Tuesday, May 28, 2013

"I was proud to say I was a teacher." Past tense.

"Huddled in the safety of a pseudo silk kimono
A morning mare rides, in the starless shutters of my eyes
The spirit of a misplaced childhood is rising to speak his mind
To this orphan of heartbreak, disillusioned and scarred
A refugee..."

                                               ("Pseudo Silk Kimono," from Misplaced Childhood, by Marillion)


“I was proud to say that I was a teacher.”  Please note the use of the past tense in that sentence. I was proud.

First, Gerald Conti’s retirement letter went viral (I’d like to think my little blog helped a little).  Conti, who for the time being, teaches in the high-performing Westhill School District, just outside of Detroitesque Syracuse, NY, posted his letter on his personal facebook page, and for a short while, it stayed in the local community.  A very short while. The rest, as they say, is history. 

And just as Mr. Conti was fading from news headlines a few weeks later, another public resignation shocked the teaching world, at least here in New York State – this time, a principal.  Kathleen Knauth’s retirement letter was shorter and sweeter, but packed just as much of a punch.  It did not have the same viral impact, confined largely to new York State (and my humble blog).  This surprised me, since the Frustrated Teacher is so commonplace an archetype as to be practically a cliche, but an administrator breaking ranks with Management to speak truth to power? That blew me away.

A subsequent public resignation from a School Board member, Julie Brissette, also in Upstate New York, drew almost no news attention outside of Syracuse’s city newspaper, the Post Standard.  I thought, perhaps, that what I had hoped would be a movement of principled acts, of Gandhi-esque gestures, of gentle, humble, almost plaintive middle fingers at the educational powers that be who are destroying the most important of our domestic institutions, public education, was dwindling into nothingness.  The starter engaged, the engine almost turned over, but the motor never roared like it should have.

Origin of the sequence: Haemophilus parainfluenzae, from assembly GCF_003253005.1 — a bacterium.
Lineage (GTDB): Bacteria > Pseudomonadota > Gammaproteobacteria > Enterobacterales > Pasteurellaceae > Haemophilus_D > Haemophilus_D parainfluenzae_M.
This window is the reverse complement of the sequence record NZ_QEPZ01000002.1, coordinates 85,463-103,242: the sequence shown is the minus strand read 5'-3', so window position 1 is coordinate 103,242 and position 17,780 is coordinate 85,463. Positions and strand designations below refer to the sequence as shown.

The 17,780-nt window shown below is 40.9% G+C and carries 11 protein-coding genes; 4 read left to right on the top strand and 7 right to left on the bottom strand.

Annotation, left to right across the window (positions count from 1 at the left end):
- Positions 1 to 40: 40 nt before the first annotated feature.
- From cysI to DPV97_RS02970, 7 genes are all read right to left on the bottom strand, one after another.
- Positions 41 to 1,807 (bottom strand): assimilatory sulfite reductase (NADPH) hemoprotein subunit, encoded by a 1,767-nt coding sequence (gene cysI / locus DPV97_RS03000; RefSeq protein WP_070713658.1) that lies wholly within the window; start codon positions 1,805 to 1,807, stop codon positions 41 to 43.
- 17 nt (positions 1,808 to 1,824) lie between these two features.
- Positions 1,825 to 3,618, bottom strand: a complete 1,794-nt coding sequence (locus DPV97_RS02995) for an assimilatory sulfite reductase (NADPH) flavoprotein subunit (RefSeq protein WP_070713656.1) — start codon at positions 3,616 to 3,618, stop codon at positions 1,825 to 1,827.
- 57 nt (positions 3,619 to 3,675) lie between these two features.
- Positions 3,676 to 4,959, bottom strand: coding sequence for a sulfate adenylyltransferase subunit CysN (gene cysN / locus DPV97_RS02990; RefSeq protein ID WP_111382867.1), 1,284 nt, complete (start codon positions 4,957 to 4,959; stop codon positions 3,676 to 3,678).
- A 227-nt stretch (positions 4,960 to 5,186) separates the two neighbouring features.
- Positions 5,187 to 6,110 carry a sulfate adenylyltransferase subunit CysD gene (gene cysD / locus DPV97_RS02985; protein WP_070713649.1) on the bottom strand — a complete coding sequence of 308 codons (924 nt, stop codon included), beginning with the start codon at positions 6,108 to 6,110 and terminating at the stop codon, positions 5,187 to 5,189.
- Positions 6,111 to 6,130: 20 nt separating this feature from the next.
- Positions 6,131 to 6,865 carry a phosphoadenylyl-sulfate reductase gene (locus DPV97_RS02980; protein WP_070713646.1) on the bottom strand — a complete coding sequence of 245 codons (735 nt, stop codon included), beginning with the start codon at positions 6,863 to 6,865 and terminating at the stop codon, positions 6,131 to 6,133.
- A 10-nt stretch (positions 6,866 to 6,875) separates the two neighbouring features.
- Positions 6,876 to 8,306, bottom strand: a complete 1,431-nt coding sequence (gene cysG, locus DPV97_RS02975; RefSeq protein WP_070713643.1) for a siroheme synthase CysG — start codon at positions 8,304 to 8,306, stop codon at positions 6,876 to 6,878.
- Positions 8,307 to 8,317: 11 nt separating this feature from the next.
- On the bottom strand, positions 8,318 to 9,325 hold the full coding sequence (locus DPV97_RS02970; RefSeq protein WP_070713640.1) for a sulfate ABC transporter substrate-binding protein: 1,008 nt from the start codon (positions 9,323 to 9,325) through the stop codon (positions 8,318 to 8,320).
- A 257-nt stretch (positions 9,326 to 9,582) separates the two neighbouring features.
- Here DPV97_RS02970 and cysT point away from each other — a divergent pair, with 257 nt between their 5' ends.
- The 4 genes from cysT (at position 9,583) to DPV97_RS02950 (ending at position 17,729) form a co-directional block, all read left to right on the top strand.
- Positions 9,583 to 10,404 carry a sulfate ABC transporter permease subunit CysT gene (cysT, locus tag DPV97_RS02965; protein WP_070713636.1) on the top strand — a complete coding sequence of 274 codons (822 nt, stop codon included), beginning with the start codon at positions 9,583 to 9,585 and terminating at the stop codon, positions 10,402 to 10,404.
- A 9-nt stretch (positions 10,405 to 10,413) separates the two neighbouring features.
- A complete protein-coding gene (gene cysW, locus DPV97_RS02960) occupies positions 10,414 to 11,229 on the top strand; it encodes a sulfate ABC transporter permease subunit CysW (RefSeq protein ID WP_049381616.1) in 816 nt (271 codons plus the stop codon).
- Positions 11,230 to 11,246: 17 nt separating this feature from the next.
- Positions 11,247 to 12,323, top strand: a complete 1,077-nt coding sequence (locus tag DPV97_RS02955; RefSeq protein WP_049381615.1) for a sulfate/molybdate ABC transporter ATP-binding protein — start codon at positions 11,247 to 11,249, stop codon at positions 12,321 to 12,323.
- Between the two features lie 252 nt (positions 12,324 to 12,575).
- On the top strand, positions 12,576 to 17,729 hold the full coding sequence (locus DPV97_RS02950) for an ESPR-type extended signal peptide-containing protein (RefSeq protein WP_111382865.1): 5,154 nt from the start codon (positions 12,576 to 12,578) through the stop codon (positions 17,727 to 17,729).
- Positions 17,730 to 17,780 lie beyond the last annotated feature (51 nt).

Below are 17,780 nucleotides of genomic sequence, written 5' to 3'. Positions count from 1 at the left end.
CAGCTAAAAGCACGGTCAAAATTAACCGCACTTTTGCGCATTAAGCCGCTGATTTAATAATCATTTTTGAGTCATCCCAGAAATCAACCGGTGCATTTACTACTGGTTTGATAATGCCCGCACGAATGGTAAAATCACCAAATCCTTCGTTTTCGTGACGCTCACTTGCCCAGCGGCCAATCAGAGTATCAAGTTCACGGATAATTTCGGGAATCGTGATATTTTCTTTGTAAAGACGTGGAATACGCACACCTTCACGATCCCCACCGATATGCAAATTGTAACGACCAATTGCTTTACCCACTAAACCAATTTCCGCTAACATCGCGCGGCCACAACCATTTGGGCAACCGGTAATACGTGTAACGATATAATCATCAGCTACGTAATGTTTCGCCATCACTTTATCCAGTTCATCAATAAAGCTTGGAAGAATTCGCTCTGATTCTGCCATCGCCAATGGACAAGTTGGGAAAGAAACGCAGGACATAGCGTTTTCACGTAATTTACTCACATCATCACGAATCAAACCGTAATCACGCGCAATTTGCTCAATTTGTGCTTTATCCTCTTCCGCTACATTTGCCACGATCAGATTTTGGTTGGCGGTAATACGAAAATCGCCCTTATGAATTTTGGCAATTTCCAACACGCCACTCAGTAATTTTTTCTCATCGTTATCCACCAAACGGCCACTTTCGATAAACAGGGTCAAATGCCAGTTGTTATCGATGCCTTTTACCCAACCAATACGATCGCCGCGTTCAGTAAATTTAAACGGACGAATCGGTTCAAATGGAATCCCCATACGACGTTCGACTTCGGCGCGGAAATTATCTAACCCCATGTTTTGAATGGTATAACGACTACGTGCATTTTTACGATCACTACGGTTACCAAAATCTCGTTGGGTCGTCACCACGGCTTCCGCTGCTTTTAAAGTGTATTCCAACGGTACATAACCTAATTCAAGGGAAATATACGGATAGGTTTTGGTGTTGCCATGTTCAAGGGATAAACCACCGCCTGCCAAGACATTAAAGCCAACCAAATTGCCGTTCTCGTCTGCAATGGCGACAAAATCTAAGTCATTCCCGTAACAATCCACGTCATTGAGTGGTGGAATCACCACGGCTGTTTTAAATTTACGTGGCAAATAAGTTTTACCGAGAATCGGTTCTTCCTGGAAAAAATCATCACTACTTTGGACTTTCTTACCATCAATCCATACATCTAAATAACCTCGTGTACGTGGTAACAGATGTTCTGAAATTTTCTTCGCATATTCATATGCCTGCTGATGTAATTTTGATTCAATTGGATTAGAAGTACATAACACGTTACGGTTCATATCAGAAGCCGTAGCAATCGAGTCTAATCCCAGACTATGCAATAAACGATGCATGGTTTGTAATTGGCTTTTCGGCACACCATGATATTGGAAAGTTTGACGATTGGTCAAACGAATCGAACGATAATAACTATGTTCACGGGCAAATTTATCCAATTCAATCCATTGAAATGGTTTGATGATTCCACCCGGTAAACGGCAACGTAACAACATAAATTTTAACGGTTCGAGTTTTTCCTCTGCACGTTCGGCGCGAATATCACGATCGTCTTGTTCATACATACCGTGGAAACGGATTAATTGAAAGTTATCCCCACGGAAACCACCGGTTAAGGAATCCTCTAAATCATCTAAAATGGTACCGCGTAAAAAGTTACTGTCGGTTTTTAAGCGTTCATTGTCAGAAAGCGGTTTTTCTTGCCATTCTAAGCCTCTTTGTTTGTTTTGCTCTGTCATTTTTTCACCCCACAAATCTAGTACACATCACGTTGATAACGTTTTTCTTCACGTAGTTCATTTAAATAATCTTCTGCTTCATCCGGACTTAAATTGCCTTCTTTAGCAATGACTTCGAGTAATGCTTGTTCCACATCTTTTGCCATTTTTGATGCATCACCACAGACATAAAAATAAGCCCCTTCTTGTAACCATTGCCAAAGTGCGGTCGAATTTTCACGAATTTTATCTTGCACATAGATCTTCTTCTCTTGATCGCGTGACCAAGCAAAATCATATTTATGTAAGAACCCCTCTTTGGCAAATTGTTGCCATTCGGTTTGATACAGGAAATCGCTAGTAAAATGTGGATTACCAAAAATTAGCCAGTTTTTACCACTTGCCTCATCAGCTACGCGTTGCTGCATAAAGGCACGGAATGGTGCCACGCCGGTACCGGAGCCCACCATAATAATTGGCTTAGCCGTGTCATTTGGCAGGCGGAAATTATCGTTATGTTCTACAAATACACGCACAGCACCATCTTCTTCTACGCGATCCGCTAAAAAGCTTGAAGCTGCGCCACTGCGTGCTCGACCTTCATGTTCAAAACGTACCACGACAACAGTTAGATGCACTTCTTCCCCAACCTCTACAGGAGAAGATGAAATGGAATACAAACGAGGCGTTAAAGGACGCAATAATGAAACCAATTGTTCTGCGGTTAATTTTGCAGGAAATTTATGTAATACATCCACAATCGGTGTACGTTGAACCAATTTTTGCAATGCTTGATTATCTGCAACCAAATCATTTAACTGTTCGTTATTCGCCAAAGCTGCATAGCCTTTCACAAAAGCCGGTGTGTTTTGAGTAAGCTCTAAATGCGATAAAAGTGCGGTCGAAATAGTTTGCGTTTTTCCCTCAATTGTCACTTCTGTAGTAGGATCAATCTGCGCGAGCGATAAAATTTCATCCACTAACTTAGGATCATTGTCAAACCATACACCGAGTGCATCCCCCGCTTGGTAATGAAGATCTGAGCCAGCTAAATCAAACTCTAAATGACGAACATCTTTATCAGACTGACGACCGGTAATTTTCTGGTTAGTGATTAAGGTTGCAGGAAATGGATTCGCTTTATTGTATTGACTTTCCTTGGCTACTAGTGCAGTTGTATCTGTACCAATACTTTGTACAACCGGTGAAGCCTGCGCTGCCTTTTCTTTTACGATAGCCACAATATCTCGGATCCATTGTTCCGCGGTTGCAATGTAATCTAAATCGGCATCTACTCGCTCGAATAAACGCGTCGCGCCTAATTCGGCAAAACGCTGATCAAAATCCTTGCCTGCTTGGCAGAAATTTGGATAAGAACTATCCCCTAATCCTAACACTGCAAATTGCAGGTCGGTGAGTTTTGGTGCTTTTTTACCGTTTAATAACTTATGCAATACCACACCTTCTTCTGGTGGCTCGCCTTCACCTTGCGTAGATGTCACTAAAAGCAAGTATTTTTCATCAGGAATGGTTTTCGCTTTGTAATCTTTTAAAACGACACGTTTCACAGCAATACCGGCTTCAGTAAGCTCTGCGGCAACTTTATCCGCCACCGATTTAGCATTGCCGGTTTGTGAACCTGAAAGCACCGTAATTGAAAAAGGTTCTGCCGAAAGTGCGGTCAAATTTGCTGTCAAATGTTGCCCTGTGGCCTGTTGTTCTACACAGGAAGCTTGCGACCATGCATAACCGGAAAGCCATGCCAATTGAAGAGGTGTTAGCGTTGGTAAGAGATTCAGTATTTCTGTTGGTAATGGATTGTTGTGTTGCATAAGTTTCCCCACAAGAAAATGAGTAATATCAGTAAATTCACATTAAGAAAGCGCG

Not yet, anyway.

They say a picture is worth a thousand words.  So what's a 10-minute youtube video worth?

Enter Ellie Rubenstein, a teacher from Illinois (Finally, one who’s not from New York! I was beginning to think it was just New Yorkers who were pissed off about all this!)  A few days ago, Rubenstein posted a 10-minute long video to youtube (watch it here) that has drawn, at this point, almost 400,000 views.

An excerpt: 
Over the past 15 years, I've experienced the depressing, gradual downfall and misdirection of communication that has slowly eaten away at my love of teaching. The emphasis in education has shifted from fostering academic and personal growth in both students and teachers to demanding uniformity and conformity.  Raising students' test scores on standardized tests is now the only goal, and in order to achieve it the creativity, flexibility and spontaneity that create authentic learning environments have been eliminated. Everything I love about teaching is extinct.  Curriculum is mandated, minutes spent teaching subjects are audited, schedules are dictated by administrators. The classroom teacher is no longer trusted or in control of what, when or how she teaches.
Eventually, if it is heard enough times, it will believed by the people who need most to hear it.  Let's all listen: